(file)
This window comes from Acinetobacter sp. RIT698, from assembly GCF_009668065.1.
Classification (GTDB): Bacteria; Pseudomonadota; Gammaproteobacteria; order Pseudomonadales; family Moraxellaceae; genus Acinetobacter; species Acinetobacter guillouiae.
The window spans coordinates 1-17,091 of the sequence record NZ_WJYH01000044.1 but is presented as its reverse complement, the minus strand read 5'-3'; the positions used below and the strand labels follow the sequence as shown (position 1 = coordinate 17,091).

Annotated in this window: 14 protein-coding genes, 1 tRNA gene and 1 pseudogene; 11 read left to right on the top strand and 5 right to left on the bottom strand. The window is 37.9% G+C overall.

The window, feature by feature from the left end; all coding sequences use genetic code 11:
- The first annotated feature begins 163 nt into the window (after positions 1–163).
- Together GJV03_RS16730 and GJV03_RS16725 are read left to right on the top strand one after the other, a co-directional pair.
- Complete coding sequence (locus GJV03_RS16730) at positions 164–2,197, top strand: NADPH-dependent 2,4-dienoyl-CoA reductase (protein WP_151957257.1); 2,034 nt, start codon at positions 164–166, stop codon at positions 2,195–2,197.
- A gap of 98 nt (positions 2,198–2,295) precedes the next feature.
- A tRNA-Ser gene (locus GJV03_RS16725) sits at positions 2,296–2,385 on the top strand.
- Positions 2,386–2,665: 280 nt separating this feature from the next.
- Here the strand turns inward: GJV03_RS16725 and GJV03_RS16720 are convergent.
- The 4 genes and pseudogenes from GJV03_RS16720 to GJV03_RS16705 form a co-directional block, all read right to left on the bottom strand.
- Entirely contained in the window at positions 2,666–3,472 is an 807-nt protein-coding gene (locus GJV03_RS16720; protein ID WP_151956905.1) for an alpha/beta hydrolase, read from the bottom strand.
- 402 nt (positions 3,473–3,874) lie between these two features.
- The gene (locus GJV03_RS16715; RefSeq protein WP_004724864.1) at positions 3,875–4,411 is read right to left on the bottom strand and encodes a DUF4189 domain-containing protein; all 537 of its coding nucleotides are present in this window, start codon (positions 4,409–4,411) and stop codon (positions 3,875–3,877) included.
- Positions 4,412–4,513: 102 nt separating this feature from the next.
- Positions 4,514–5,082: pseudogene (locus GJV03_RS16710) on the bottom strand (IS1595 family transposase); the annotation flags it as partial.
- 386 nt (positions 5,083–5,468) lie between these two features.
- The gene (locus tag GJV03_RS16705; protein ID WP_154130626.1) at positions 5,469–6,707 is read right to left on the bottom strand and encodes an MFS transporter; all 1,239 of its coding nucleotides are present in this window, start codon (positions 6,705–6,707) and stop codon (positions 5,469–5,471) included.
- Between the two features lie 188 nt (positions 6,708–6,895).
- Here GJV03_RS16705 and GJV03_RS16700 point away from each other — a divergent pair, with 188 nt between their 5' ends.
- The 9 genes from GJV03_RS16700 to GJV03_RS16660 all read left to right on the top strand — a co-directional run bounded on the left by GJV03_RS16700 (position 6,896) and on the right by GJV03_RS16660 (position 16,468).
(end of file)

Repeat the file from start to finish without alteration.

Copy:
This window comes from Acinetobacter sp. RIT698, from assembly GCF_009668065.1.
Classification (GTDB): Bacteria; Pseudomonadota; Gammaproteobacteria; order Pseudomonadales; family Moraxellaceae; genus Acinetobacter; species Acinetobacter guillouiae.
The window spans coordinates 1-17,091 of the sequence record NZ_WJYH01000044.1 but is presented as its reverse complement, the minus strand read 5'-3'; the positions used below and the strand labels follow the sequence as shown (position 1 = coordinate 17,091).

Annotated in this window: 14 protein-coding genes, 1 tRNA gene and 1 pseudogene; 11 read left to right on the top strand and 5 right to left on the bottom strand. The window is 37.9% G+C overall.

The window, feature by feature from the left end; all coding sequences use genetic code 11:
- The first annotated feature begins 163 nt into the window (after positions 1–163).
- Together GJV03_RS16730 and GJV03_RS16725 are read left to right on the top strand one after the other, a co-directional pair.
- Complete coding sequence (locus GJV03_RS16730) at positions 164–2,197, top strand: NADPH-dependent 2,4-dienoyl-CoA reductase (protein WP_151957257.1); 2,034 nt, start codon at positions 164–166, stop codon at positions 2,195–2,197.
- A gap of 98 nt (positions 2,198–2,295) precedes the next feature.
- A tRNA-Ser gene (locus GJV03_RS16725) sits at positions 2,296–2,385 on the top strand.
- Positions 2,386–2,665: 280 nt separating this feature from the next.
- Here the strand turns inward: GJV03_RS16725 and GJV03_RS16720 are convergent.
- The 4 genes and pseudogenes from GJV03_RS16720 to GJV03_RS16705 form a co-directional block, all read right to left on the bottom strand.
- Entirely contained in the window at positions 2,666–3,472 is an 807-nt protein-coding gene (locus GJV03_RS16720; protein ID WP_151956905.1) for an alpha/beta hydrolase, read from the bottom strand.
- 402 nt (positions 3,473–3,874) lie between these two features.
- The gene (locus GJV03_RS16715; RefSeq protein WP_004724864.1) at positions 3,875–4,411 is read right to left on the bottom strand and encodes a DUF4189 domain-containing protein; all 537 of its coding nucleotides are present in this window, start codon (positions 4,409–4,411) and stop codon (positions 3,875–3,877) included.
- Positions 4,412–4,513: 102 nt separating this feature from the next.
- Positions 4,514–5,082: pseudogene (locus GJV03_RS16710) on the bottom strand (IS1595 family transposase); the annotation flags it as partial.
- 386 nt (positions 5,083–5,468) lie between these two features.
- The gene (locus tag GJV03_RS16705; protein ID WP_154130626.1) at positions 5,469–6,707 is read right to left on the bottom strand and encodes an MFS transporter; all 1,239 of its coding nucleotides are present in this window, start codon (positions 6,705–6,707) and stop codon (positions 5,469–5,471) included.
- Between the two features lie 188 nt (positions 6,708–6,895).
- Here GJV03_RS16705 and GJV03_RS16700 point away from each other — a divergent pair, with 188 nt between their 5' ends.
- The 9 genes from GJV03_RS16700 to GJV03_RS16660 all read left to right on the top strand — a co-directional run bounded on the left by GJV03_RS16700 (position 6,896) and on the right by GJV03_RS16660 (position 16,468).